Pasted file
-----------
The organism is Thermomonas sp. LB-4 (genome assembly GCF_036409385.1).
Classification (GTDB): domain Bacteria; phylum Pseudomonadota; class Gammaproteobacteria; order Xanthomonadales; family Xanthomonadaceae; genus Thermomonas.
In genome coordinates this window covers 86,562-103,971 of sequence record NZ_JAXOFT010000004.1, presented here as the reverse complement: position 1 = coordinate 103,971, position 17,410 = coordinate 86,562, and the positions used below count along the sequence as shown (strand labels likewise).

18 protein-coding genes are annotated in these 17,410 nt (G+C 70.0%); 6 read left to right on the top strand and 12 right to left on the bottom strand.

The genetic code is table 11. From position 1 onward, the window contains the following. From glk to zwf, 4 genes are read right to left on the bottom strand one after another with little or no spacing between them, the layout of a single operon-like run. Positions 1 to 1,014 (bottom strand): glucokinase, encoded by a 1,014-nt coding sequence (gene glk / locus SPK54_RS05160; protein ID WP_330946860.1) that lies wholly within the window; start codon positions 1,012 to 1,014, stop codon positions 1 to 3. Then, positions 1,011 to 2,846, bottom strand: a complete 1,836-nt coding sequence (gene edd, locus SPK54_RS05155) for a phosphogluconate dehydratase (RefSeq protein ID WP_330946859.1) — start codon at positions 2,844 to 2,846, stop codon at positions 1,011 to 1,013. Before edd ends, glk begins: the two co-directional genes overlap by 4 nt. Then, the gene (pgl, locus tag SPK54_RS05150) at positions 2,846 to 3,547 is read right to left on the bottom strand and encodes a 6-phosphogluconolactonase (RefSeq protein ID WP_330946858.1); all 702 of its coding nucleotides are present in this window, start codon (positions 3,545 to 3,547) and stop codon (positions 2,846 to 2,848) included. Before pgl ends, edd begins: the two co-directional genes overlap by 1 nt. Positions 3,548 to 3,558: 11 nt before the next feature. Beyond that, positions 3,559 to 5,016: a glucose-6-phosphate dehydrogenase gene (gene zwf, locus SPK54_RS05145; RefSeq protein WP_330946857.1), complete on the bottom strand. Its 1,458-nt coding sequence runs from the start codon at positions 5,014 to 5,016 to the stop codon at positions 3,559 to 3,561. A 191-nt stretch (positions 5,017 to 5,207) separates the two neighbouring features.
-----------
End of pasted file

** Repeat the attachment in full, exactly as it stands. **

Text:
The organism is Thermomonas sp. LB-4 (genome assembly GCF_036409385.1).
Classification (GTDB): domain Bacteria; phylum Pseudomonadota; class Gammaproteobacteria; order Xanthomonadales; family Xanthomonadaceae; genus Thermomonas.
In genome coordinates this window covers 86,562-103,971 of sequence record NZ_JAXOFT010000004.1, presented here as the reverse complement: position 1 = coordinate 103,971, position 17,410 = coordinate 86,562, and the positions used below count along the sequence as shown (strand labels likewise).

18 protein-coding genes are annotated in these 17,410 nt (G+C 70.0%); 6 read left to right on the top strand and 12 right to left on the bottom strand.

The genetic code is table 11. From position 1 onward, the window contains the following. From glk to zwf, 4 genes are read right to left on the bottom strand one after another with little or no spacing between them, the layout of a single operon-like run. Positions 1 to 1,014 (bottom strand): glucokinase, encoded by a 1,014-nt coding sequence (gene glk / locus SPK54_RS05160; protein ID WP_330946860.1) that lies wholly within the window; start codon positions 1,012 to 1,014, stop codon positions 1 to 3. Then, positions 1,011 to 2,846, bottom strand: a complete 1,836-nt coding sequence (gene edd, locus SPK54_RS05155) for a phosphogluconate dehydratase (RefSeq protein ID WP_330946859.1) — start codon at positions 2,844 to 2,846, stop codon at positions 1,011 to 1,013. Before edd ends, glk begins: the two co-directional genes overlap by 4 nt. Then, the gene (pgl, locus tag SPK54_RS05150) at positions 2,846 to 3,547 is read right to left on the bottom strand and encodes a 6-phosphogluconolactonase (RefSeq protein ID WP_330946858.1); all 702 of its coding nucleotides are present in this window, start codon (positions 3,545 to 3,547) and stop codon (positions 2,846 to 2,848) included. Before pgl ends, edd begins: the two co-directional genes overlap by 1 nt. Positions 3,548 to 3,558: 11 nt before the next feature. Beyond that, positions 3,559 to 5,016: a glucose-6-phosphate dehydrogenase gene (gene zwf, locus SPK54_RS05145; RefSeq protein WP_330946857.1), complete on the bottom strand. Its 1,458-nt coding sequence runs from the start codon at positions 5,014 to 5,016 to the stop codon at positions 3,559 to 3,561. A 191-nt stretch (positions 5,017 to 5,207) separates the two neighbouring features.